SFGATE, Feb. 8, 2018
UC names fellows for its new free speech center
The scholars, lawyers and writers will spend a year studying First Amendment ideas, including a week at each of the UC campuses — before presenting their findings at a national conference later this year, said UC Irvine Chancellor Howard Gillman, co-chair of the National Center for Free Speech and Civic Engagement, which opened in October in Washington, D.C.
The Washington Post, Feb. 9, 2018
Pennsylvania has to draw new congressional districts, but getting rid of gerrymandering will be harder than you think.
Bernard Grofman, professor of political science, and Jonathan Cervas, PhD candidate in political science at UCI, write: “There are at least two important legal issues the court would have to tackle in a new map. First, partisan gerrymandering is like cancer: Sometimes the signs are obvious, but sometimes no signs can be seen. … Second, the court will need to ask whether it is looking for a “neutral” plan or a “fair” plan.” [Subscription required, you can request an electronic copy of the article by sending an email to firstname.lastname@example.org.]
Orange County Register, Feb. 8, 2018
UC Irvine medical student creates program to improve doctor sensitivity to sexual abuse survivors
If you’re the average woman getting a routine pelvic exam, dim lighting, a sudden touch or an unexpected movement may not be that big of a deal. But, if you are a victim of sexual assault or abuse, every sensation could become a traumatic trigger. That’s the point 25-year-old Melinda Schneider, a second-year student at the UC Irvine School of Medicine, is trying to drive home, not just to her peers in medical school, but also to academicians who decide how future physicians get their training.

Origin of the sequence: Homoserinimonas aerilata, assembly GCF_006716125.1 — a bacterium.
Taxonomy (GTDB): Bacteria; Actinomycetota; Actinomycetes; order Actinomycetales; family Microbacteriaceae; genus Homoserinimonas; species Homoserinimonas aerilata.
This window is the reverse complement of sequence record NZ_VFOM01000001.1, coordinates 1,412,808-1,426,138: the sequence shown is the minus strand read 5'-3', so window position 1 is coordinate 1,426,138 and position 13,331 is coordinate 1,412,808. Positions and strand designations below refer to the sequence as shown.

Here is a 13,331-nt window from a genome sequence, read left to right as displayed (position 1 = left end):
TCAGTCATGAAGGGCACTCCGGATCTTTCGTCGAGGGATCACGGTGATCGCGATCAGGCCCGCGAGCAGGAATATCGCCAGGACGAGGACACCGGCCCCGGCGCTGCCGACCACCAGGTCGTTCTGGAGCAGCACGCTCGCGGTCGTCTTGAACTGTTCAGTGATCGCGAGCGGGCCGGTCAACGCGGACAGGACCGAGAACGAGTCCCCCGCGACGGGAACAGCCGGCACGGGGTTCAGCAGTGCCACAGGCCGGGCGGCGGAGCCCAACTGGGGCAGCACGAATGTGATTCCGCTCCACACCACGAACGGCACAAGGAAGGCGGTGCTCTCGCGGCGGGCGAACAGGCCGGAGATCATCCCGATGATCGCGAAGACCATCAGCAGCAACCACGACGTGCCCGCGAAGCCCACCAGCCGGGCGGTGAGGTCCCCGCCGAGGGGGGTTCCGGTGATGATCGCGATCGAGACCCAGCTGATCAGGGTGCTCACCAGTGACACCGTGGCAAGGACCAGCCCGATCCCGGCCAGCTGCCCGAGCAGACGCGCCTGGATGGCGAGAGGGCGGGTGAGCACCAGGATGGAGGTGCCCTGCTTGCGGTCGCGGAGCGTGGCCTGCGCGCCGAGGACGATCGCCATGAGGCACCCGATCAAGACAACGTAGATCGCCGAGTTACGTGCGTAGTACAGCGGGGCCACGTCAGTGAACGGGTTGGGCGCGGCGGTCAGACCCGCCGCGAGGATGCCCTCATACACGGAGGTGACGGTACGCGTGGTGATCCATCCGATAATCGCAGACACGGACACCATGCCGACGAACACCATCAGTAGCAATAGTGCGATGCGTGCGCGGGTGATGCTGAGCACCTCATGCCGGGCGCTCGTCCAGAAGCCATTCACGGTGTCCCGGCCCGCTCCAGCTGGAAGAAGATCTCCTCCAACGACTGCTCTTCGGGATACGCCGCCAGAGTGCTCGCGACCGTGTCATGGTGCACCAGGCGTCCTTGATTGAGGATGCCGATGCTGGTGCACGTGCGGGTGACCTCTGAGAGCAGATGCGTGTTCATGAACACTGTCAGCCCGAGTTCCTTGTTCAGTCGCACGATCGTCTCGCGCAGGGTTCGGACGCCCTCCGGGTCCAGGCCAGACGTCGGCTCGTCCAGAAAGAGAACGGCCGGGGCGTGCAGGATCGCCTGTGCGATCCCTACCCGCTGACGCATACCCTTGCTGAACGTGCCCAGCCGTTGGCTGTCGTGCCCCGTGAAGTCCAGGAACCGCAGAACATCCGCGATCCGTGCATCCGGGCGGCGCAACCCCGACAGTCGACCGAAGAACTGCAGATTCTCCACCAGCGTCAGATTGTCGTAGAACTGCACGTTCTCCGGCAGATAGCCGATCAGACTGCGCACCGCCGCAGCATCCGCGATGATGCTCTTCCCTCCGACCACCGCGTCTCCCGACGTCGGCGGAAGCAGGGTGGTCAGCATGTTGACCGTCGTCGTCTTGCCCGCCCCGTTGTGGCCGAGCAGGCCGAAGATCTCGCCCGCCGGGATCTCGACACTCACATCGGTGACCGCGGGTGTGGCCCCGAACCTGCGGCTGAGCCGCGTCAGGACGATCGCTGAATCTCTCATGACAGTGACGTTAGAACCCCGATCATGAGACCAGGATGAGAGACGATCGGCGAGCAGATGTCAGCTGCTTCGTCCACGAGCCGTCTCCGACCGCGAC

Daily Pilot, Feb. 8, 2018
UC Irvine academics come to the defense of players after WHO proposes ‘gaming disorder’ as a thing
After learning of the World Health Organization’s plan to add “gaming disorder” to its list of mental health conditions, UC Irvine published a response against the classification …. “We don’t dispute that there are some young people who get into problematic gaming communities or play too much at expense of other activities,” said Mimi Ito, director of UCI’s Connected Learning Lab. “But we want to stress that is a minority of gamers.” [Subscription required, you can request an electronic copy of the article by sending an email to email@example.com.]
Vox, Feb. 8, 2018
Jeff Sessions: marijuana helped cause the opioid epidemic. The research: no.
A new study from David Powell and Rosalie Pacula of the RAND Corporation and Mireille Jacobson of the University of California Irvine looked at how medical marijuana legalization — particularly in states with the most access — affects opioid-related deaths. They concluded, “These findings suggest that broader access to medical marijuana facilitates substitution of marijuana for powerful and addictive opioids.”
Previously “In the News”